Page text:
Field study and testing of viable herbal remedies
INFORMATION LINE: THIN/INFO: - 2009-01-16
TITLE: HEALTH AND DISEASE IN KENYAN VILLAGES.
Contracts in Epidemiology
Planning for health services and facilities in an underdeveloped country like Kenya is frequently made difficult by paucity of information concerning health and disease in many parts of the country, particularly when information as to social and cultural developments and disease prevalence is almost completely lacking. There is great and urgent need to begin to develop ingenious strategies and methods of sampling village populations in the more remote regions of the country, which represent different ecological systems.
The studies would be carried out by an unusually multidisciplinary group of scientists and technologists from different institutions and parts of the world; working closely with the communities, the Ministry of health and relevant NGOs. The major disciplines represented would be epidemiology, public health nursing and laboratory science. THIN is in a better position to be a lead organization.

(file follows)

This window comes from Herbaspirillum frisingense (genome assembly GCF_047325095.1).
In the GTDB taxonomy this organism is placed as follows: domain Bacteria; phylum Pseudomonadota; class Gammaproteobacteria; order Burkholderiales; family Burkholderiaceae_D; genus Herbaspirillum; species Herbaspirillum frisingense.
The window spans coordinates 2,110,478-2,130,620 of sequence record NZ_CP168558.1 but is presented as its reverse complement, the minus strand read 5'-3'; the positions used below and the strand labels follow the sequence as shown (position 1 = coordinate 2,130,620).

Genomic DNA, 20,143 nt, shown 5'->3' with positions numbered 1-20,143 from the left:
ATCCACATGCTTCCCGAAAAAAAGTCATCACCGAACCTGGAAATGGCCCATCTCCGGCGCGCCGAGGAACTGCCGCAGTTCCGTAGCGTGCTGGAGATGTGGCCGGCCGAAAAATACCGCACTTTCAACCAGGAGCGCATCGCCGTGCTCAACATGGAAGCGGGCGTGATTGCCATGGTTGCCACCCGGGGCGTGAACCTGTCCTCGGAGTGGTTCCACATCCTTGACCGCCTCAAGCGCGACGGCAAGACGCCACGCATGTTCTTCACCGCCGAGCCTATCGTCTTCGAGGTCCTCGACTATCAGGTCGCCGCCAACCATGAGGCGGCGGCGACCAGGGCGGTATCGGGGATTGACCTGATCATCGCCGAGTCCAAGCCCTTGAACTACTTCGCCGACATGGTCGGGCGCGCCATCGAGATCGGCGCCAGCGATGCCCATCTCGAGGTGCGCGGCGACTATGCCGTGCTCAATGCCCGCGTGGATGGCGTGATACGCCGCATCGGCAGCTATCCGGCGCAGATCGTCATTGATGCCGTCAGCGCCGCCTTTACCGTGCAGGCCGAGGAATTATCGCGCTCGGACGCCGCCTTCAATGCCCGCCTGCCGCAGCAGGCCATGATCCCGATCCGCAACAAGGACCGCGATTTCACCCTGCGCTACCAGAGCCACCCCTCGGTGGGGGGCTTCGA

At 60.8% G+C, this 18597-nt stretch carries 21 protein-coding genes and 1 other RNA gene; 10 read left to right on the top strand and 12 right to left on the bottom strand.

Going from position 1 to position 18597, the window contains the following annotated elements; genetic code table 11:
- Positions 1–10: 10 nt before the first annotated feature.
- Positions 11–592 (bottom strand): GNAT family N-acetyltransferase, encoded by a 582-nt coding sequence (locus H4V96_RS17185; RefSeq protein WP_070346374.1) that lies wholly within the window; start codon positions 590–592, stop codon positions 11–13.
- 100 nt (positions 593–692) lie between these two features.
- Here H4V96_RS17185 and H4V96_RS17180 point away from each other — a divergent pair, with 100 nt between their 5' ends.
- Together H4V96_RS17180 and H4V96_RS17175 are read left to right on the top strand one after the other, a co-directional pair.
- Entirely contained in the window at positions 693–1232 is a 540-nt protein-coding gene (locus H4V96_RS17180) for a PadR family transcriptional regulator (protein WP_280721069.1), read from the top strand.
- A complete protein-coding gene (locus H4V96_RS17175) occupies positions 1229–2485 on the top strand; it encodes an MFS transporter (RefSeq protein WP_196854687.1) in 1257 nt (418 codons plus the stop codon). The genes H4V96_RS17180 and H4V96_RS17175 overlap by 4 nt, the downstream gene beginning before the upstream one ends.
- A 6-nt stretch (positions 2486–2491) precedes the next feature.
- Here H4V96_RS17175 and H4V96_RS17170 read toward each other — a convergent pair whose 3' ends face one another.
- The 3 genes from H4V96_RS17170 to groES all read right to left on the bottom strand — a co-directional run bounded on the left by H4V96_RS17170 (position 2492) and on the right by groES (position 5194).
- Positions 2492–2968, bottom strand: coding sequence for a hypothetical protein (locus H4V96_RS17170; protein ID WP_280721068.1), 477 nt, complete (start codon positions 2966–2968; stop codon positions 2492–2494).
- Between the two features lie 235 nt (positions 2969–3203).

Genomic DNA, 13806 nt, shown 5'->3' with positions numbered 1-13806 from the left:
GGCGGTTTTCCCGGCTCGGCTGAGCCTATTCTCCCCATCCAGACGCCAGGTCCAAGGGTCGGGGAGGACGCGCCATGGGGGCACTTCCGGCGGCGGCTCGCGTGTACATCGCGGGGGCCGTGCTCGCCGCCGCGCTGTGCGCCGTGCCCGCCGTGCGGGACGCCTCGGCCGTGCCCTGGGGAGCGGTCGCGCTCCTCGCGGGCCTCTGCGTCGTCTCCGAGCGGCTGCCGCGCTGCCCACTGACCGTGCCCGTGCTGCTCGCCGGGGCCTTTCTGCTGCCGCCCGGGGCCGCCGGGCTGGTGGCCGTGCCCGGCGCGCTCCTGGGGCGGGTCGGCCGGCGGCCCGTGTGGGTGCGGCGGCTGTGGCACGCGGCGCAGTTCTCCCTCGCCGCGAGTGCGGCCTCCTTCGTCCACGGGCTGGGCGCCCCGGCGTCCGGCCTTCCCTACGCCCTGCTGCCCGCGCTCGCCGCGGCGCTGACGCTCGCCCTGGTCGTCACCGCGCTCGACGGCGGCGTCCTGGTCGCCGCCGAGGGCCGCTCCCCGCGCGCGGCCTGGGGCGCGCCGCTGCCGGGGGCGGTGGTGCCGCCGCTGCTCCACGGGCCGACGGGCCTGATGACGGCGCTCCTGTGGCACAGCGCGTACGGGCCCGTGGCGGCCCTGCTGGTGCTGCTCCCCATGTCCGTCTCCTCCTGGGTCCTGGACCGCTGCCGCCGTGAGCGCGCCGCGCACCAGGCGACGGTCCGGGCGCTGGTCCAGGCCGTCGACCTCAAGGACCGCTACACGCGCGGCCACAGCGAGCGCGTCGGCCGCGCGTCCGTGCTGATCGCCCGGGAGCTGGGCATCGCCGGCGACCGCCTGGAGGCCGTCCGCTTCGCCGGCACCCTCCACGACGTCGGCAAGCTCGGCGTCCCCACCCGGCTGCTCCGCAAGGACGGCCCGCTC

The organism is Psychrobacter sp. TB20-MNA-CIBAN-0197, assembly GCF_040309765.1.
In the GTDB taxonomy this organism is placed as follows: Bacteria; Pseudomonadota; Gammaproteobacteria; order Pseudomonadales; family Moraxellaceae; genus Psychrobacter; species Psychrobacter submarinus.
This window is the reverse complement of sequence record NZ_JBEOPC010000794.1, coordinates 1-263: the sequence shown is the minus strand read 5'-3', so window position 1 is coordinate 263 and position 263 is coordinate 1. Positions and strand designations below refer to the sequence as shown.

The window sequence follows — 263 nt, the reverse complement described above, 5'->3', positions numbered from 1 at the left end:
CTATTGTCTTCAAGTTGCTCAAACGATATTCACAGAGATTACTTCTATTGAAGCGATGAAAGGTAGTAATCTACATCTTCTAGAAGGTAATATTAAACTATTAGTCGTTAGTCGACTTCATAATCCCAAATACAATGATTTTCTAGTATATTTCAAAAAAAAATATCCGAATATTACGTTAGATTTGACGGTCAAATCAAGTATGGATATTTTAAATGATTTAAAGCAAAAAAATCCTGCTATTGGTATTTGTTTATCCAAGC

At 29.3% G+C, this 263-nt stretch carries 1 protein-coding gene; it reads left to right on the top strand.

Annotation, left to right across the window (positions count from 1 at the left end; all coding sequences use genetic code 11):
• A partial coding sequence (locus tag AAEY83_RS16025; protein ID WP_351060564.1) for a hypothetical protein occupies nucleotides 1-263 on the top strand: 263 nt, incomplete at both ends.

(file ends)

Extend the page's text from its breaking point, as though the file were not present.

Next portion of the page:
Working together as a team, we will develop methods of study that provide remarkably complete picture of village life, as well as living conditions and of the prevalence of disease, particularly infectious diseases and nutritional disorders.
In order to carry out the studies, major logistical, technical and financial mobilization have to be addressed. The study plans and the logistics of carrying out extensive clinical observations and laboratory studies require Partnerships and Networking- as well as a great deal of imagination, perseverance, and understanding of the conditions under which we would have to work, and extensively pretesting.
Solving many of these problems has in itself added materials to our knowledge of survey techniques, under survey conditions. The results of the studies are of great epidemiological interest, and are of practical value to the Ministry of health, the Region and the World at large. The studies also represent an example of fruitful collaboration between the visiting scientists, scientists working in Kenya, health Practitioners, Researchers, Development Agencies, Pharmaceutical manufacturers in various parts of the world.
Another important development from the studies will be in understanding the improved methods of data collection and processing appropriate for future studies in developed countries. Experience gained from the studies will contribute greatly to further studies of this type in other parts of Africa and the World. The Board of Directors of THIN asks the international scientific and donor community public and private organizations to step a head to support this novel initiative.
DR. ANDREW CHAPYA